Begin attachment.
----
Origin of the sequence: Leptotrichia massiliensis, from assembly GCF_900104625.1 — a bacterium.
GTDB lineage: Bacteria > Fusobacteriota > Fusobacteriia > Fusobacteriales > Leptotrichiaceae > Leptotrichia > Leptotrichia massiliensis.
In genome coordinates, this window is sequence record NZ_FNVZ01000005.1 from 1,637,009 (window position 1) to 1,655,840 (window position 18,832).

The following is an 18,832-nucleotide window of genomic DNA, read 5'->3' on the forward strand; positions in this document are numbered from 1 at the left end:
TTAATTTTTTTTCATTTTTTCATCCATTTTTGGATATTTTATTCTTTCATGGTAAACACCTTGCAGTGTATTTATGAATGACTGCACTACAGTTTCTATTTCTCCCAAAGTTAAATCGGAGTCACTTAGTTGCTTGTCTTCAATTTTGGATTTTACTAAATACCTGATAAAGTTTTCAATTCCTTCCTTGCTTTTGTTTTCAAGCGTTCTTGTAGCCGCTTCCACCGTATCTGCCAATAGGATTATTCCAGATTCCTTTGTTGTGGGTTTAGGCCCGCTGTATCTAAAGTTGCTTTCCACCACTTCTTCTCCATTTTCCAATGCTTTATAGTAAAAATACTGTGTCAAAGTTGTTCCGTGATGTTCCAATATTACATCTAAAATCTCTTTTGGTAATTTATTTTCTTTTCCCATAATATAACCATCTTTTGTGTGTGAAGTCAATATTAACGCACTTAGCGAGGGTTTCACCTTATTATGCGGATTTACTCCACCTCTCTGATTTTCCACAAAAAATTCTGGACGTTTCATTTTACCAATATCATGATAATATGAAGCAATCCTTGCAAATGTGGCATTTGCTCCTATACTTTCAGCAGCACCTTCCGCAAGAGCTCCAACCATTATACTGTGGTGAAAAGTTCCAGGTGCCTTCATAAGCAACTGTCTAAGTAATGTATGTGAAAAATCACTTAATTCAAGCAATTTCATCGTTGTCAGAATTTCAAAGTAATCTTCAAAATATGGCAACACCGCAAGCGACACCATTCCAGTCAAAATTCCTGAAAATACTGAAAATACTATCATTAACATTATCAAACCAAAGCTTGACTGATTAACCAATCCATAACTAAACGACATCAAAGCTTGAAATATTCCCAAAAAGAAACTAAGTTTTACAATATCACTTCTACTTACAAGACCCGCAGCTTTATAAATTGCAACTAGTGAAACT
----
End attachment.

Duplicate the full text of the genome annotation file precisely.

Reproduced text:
Origin of the sequence: Leptotrichia massiliensis, from assembly GCF_900104625.1 — a bacterium.
GTDB lineage: Bacteria > Fusobacteriota > Fusobacteriia > Fusobacteriales > Leptotrichiaceae > Leptotrichia > Leptotrichia massiliensis.
In genome coordinates, this window is sequence record NZ_FNVZ01000005.1 from 1,637,009 (window position 1) to 1,655,840 (window position 18,832).

The following is an 18,832-nucleotide window of genomic DNA, read 5'->3' on the forward strand; positions in this document are numbered from 1 at the left end:
TTAATTTTTTTTCATTTTTTCATCCATTTTTGGATATTTTATTCTTTCATGGTAAACACCTTGCAGTGTATTTATGAATGACTGCACTACAGTTTCTATTTCTCCCAAAGTTAAATCGGAGTCACTTAGTTGCTTGTCTTCAATTTTGGATTTTACTAAATACCTGATAAAGTTTTCAATTCCTTCCTTGCTTTTGTTTTCAAGCGTTCTTGTAGCCGCTTCCACCGTATCTGCCAATAGGATTATTCCAGATTCCTTTGTTGTGGGTTTAGGCCCGCTGTATCTAAAGTTGCTTTCCACCACTTCTTCTCCATTTTCCAATGCTTTATAGTAAAAATACTGTGTCAAAGTTGTTCCGTGATGTTCCAATATTACATCTAAAATCTCTTTTGGTAATTTATTTTCTTTTCCCATAATATAACCATCTTTTGTGTGTGAAGTCAATATTAACGCACTTAGCGAGGGTTTCACCTTATTATGCGGATTTACTCCACCTCTCTGATTTTCCACAAAAAATTCTGGACGTTTCATTTTACCAATATCATGATAATATGAAGCAATCCTTGCAAATGTGGCATTTGCTCCTATACTTTCAGCAGCACCTTCCGCAAGAGCTCCAACCATTATACTGTGGTGAAAAGTTCCAGGTGCCTTCATAAGCAACTGTCTAAGTAATGTATGTGAAAAATCACTTAATTCAAGCAATTTCATCGTTGTCAGAATTTCAAAGTAATCTTCAAAATATGGCAACACCGCAAGCGACACCATTCCAGTCAAAATTCCTGAAAATACTGAAAATACTATCATTAACATTATCAAACCAAAGCTTGACTGATTAACCAATCCATAACTAAACGACATCAAAGCTTGAAATATTCCCAAAAAGAAACTAAGTTTTACAATATCACTTCTACTTACAAGACCCGCAGCTTTATAAATTGCAACTAGTGAAACT